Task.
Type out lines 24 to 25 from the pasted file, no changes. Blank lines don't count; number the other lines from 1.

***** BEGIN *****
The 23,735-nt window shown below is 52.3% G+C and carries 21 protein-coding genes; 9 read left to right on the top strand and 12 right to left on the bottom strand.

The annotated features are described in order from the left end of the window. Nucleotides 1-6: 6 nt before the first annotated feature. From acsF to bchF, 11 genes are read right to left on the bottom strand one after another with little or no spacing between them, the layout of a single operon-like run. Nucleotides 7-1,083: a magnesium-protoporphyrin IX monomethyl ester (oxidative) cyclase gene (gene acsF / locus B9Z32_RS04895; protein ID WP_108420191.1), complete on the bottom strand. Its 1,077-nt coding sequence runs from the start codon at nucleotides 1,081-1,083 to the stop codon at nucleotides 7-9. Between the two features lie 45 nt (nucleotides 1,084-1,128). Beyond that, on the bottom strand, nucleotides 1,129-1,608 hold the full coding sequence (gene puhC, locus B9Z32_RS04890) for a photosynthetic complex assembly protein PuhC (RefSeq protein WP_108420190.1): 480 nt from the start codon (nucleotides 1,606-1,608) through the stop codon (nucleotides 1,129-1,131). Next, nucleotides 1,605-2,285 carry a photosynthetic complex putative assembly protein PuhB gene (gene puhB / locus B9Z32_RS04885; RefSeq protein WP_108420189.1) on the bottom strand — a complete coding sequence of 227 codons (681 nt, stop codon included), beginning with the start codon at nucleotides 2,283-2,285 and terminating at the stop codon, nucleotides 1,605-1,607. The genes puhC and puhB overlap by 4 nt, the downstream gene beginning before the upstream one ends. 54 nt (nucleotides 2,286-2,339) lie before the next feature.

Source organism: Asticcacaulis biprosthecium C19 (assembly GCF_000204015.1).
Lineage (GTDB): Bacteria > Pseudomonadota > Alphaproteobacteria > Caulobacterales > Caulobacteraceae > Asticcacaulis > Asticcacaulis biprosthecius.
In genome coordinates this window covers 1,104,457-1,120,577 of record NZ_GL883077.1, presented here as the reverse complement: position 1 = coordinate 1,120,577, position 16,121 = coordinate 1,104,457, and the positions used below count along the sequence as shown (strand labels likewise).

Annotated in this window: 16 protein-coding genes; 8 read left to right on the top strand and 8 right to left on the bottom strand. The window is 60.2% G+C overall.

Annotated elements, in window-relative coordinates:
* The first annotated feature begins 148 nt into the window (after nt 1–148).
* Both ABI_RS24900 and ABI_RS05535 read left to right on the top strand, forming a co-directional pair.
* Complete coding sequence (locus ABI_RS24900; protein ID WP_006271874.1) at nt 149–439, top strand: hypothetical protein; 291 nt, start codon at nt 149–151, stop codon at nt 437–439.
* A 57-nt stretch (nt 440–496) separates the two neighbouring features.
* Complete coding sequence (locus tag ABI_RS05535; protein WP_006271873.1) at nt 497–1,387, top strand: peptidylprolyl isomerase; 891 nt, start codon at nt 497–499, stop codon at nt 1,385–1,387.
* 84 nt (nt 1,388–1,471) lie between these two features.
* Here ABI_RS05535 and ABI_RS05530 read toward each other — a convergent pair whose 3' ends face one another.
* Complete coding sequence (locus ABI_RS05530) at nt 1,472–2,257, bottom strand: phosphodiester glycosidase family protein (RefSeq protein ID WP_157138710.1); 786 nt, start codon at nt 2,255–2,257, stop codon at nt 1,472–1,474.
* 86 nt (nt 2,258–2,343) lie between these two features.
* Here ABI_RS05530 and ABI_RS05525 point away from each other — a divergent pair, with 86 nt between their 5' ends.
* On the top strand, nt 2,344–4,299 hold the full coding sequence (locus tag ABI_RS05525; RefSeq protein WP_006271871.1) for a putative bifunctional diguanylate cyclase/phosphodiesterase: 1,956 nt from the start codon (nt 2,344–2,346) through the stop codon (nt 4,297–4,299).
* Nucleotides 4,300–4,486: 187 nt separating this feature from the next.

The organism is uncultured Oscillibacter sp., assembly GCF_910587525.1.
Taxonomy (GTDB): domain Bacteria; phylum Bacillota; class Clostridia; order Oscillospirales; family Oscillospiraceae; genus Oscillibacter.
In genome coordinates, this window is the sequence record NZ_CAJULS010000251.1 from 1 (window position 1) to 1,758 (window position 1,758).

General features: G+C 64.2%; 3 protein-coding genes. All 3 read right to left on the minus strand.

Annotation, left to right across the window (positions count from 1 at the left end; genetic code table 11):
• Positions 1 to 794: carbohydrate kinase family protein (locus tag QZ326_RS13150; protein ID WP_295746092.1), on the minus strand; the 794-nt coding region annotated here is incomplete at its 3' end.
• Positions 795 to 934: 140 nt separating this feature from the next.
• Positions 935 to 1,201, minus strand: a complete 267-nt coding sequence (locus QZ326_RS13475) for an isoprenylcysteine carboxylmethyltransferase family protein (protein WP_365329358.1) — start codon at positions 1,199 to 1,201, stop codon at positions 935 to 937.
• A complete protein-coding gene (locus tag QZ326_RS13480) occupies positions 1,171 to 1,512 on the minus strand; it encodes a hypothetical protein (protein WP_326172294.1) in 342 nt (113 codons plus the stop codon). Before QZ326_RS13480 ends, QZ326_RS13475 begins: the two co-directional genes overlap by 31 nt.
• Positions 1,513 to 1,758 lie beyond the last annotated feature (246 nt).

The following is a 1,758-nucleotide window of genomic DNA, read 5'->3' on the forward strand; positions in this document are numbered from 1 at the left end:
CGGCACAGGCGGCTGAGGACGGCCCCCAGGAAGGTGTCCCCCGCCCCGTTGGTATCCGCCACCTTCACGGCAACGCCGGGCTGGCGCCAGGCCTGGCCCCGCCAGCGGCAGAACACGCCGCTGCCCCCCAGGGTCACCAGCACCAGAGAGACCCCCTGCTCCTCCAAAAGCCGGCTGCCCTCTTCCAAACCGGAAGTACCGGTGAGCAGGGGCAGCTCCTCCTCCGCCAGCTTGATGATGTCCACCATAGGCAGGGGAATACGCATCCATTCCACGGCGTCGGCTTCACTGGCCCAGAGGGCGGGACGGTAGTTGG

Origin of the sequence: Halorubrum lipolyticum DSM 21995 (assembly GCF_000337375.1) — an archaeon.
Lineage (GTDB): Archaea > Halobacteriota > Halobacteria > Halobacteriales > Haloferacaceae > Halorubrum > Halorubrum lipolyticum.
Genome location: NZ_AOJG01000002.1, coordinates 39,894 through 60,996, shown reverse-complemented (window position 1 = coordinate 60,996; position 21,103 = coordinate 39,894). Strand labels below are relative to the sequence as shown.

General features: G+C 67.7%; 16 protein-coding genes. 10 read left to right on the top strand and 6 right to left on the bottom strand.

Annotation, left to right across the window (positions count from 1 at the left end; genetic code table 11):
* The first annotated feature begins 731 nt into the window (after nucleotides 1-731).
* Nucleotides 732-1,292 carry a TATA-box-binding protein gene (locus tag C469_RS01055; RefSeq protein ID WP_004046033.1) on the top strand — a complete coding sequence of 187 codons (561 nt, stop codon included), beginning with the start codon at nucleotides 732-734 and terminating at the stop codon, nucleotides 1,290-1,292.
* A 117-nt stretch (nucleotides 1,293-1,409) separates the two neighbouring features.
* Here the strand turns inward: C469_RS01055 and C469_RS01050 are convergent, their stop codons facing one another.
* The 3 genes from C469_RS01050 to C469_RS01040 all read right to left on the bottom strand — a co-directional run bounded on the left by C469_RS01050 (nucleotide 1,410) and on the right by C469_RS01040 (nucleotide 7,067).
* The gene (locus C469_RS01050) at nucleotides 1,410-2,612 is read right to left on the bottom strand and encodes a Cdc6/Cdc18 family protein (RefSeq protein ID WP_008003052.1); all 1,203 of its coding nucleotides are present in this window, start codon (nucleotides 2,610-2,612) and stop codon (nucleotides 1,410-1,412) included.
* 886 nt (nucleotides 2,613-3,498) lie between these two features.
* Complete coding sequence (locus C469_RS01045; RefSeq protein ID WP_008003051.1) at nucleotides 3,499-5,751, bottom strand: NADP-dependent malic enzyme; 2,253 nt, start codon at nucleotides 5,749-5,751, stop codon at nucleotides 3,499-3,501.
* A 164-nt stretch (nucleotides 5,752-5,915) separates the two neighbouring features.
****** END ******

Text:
Annotation, left to right across the window (positions count from 1 at the left end; genetic code table 11):
• Positions 1 to 794: carbohydrate kinase family protein (locus tag QZ326_RS13150; protein ID WP_295746092.1), on the minus strand; the 794-nt coding region annotated here is incomplete at its 3' end.